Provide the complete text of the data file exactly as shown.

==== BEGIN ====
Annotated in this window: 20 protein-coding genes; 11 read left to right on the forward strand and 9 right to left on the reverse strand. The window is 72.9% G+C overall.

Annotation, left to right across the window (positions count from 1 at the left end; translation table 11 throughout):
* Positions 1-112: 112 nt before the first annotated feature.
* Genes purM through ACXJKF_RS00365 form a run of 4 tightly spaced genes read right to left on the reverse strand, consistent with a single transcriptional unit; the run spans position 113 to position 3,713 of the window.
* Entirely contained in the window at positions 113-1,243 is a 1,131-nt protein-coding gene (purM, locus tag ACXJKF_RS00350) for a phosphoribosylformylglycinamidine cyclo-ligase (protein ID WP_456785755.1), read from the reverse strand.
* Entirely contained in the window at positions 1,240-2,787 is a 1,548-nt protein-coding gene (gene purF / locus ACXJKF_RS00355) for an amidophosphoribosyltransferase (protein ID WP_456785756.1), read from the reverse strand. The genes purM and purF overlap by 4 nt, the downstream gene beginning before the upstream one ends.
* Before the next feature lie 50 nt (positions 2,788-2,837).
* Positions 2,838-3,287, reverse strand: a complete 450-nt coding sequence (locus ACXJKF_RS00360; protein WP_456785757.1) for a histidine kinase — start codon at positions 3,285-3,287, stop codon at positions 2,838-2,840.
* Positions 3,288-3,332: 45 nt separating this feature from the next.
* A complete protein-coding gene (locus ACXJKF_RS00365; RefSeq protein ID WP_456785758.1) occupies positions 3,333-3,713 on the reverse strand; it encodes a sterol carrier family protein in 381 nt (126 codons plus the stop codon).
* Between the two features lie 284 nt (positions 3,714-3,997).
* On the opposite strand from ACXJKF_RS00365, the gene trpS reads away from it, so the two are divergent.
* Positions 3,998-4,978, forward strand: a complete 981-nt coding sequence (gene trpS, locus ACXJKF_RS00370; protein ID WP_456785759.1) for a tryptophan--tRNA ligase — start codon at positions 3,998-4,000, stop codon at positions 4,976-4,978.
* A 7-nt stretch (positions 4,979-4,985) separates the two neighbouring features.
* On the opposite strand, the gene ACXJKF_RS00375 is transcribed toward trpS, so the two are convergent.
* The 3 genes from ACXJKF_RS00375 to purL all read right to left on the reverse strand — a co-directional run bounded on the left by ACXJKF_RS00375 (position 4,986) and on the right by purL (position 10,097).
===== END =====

Annotated in this window: 20 protein-coding genes; 11 read left to right on the forward strand and 9 right to left on the reverse strand. The window is 72.9% G+C overall.

Annotation, left to right across the window (positions count from 1 at the left end; translation table 11 throughout):
* Positions 1-112: 112 nt before the first annotated feature.
* Genes purM through ACXJKF_RS00365 form a run of 4 tightly spaced genes read right to left on the reverse strand, consistent with a single transcriptional unit; the run spans position 113 to position 3,713 of the window.
* Entirely contained in the window at positions 113-1,243 is a 1,131-nt protein-coding gene (purM, locus tag ACXJKF_RS00350) for a phosphoribosylformylglycinamidine cyclo-ligase (protein ID WP_456785755.1), read from the reverse strand.
* Entirely contained in the window at positions 1,240-2,787 is a 1,548-nt protein-coding gene (gene purF / locus ACXJKF_RS00355) for an amidophosphoribosyltransferase (protein ID WP_456785756.1), read from the reverse strand. The genes purM and purF overlap by 4 nt, the downstream gene beginning before the upstream one ends.
* Before the next feature lie 50 nt (positions 2,788-2,837).
* Positions 2,838-3,287, reverse strand: a complete 450-nt coding sequence (locus ACXJKF_RS00360; protein WP_456785757.1) for a histidine kinase — start codon at positions 3,285-3,287, stop codon at positions 2,838-2,840.
* Positions 3,288-3,332: 45 nt separating this feature from the next.
* A complete protein-coding gene (locus ACXJKF_RS00365; RefSeq protein ID WP_456785758.1) occupies positions 3,333-3,713 on the reverse strand; it encodes a sterol carrier family protein in 381 nt (126 codons plus the stop codon).
* Between the two features lie 284 nt (positions 3,714-3,997).
* On the opposite strand from ACXJKF_RS00365, the gene trpS reads away from it, so the two are divergent.
* Positions 3,998-4,978, forward strand: a complete 981-nt coding sequence (gene trpS, locus ACXJKF_RS00370; protein ID WP_456785759.1) for a tryptophan--tRNA ligase — start codon at positions 3,998-4,000, stop codon at positions 4,976-4,978.
* A 7-nt stretch (positions 4,979-4,985) separates the two neighbouring features.
* On the opposite strand, the gene ACXJKF_RS00375 is transcribed toward trpS, so the two are convergent.
* The 3 genes from ACXJKF_RS00375 to purL all read right to left on the reverse strand — a co-directional run bounded on the left by ACXJKF_RS00375 (position 4,986) and on the right by purL (position 10,097).